Etymology Day, Part Three

Continuing our ongoing “where does this word/phrase come from?,” for some reason this week I was inundated with things I had to know the meaning of.

Putting “English” on something (usually a ball, like billiards or bowling) – is a kind of spin imparted on a ball, coined about 1860, from the French anglé, “angled,” which is similar to the French word for English, “Anglais.”

nobody effs with the jesusphoto credit

i just dropped inphoto credit

I don’t know if either of these methods will help put a little English on your ball, but this is the best bowling movie ever. 🙂

poolside

Willy-nilly – First recorded in 1608, it apparently is the contraction of  “will I, nill I” “will ye, nill ye” literally meaning “with or without the will of the person concerned.”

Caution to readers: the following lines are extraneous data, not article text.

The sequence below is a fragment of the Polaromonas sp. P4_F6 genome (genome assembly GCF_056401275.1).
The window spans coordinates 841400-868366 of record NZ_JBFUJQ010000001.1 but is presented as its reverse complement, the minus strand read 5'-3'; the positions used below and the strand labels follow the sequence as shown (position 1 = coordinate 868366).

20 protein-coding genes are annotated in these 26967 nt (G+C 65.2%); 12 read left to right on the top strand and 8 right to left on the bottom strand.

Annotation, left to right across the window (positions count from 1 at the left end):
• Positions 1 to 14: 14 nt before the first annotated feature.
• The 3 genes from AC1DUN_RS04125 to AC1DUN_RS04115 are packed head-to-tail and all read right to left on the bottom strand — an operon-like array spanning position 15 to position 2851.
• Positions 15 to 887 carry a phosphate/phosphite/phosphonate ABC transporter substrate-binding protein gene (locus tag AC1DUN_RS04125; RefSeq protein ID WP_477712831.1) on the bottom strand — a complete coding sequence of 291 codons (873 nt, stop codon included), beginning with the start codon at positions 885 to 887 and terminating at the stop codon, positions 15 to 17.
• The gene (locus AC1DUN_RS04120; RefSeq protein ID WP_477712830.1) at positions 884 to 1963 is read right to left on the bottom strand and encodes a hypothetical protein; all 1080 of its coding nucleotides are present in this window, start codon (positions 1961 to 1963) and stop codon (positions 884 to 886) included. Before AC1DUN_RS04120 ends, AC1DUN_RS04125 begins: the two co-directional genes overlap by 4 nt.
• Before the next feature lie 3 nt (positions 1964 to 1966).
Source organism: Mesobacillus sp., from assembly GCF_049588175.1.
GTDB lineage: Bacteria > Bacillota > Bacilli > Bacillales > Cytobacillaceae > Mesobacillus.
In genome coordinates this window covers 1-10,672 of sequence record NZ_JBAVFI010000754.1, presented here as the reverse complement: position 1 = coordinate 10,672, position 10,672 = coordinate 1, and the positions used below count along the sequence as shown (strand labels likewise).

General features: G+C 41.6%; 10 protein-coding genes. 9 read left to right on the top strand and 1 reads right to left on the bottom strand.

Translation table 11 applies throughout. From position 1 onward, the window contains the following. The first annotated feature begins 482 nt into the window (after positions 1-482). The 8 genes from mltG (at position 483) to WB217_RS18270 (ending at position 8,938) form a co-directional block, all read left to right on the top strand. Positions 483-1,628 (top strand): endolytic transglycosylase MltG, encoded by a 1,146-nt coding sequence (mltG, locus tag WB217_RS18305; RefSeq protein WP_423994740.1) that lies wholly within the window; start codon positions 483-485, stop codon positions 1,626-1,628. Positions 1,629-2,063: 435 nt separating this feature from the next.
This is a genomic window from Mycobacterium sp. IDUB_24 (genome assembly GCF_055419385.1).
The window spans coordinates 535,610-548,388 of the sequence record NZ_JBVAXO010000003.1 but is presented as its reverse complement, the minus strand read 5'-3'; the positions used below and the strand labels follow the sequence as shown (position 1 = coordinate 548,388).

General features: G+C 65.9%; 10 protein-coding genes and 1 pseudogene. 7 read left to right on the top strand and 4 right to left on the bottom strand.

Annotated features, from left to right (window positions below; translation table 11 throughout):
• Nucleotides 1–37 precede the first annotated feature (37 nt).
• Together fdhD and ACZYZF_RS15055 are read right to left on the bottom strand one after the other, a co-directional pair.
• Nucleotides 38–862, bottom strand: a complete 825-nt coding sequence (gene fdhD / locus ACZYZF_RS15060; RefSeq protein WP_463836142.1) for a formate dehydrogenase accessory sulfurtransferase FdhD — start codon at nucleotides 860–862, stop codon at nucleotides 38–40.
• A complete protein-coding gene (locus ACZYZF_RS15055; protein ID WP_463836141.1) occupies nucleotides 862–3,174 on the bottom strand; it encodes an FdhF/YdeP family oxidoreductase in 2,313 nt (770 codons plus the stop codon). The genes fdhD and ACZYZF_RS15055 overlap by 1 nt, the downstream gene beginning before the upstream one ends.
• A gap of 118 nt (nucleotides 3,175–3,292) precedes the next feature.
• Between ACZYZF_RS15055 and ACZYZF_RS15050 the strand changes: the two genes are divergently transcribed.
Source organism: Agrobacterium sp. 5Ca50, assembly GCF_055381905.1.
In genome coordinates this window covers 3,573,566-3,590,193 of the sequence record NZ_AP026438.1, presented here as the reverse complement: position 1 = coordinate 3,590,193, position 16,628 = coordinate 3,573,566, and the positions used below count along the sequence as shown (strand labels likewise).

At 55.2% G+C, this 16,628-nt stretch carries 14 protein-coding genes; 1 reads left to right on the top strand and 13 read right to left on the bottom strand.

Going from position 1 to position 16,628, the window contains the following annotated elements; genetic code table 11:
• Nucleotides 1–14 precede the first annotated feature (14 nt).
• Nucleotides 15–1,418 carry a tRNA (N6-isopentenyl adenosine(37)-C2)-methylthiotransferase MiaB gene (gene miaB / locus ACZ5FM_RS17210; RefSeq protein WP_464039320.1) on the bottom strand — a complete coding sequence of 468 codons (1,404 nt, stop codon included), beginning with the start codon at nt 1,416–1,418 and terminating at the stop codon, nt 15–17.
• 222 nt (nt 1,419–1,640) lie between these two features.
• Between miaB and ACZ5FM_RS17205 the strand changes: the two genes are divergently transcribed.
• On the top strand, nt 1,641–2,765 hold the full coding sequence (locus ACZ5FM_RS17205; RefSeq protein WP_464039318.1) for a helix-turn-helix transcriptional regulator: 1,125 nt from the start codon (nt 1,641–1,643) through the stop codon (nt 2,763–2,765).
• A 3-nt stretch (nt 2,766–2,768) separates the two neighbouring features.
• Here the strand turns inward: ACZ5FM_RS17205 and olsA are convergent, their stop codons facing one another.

willy nilly electric companyphoto credit (the electric company has it goin’ on!)

Mustard – This one was much harder to track down! Taken from NowPublic:

Here’s how it went.  The old Romans mixed the crushed seeds from
this plant with grape juice.  Of course when grape juice ferments it
becomes wine—a connection to Dijon.  But before grape juice ferments it
isn’t called wine, it’s called must because those Romans again called “new wine” mustum
So now imagine yourself back in Rome in your toga and you take a big
gulp of this must that has a bunch of these crushed seeds in it.  Your
face turns red and you begin to sweat and you remark that this must is
damn spicy.  In fact it’s fiery.

Shifting gears for just a second I want to point out that our English word ardent, as in “I love my wife ardently”, comes from the Latin word for “fire.”

So back to the fiery grape juice.  In Latin fiery grape juice is mustum ardens. Pop those two Latin words into the food processor and squish together in the French manner and out comes our word mustard; mustum ardens … mustard.

Outta Mustardphoto credit

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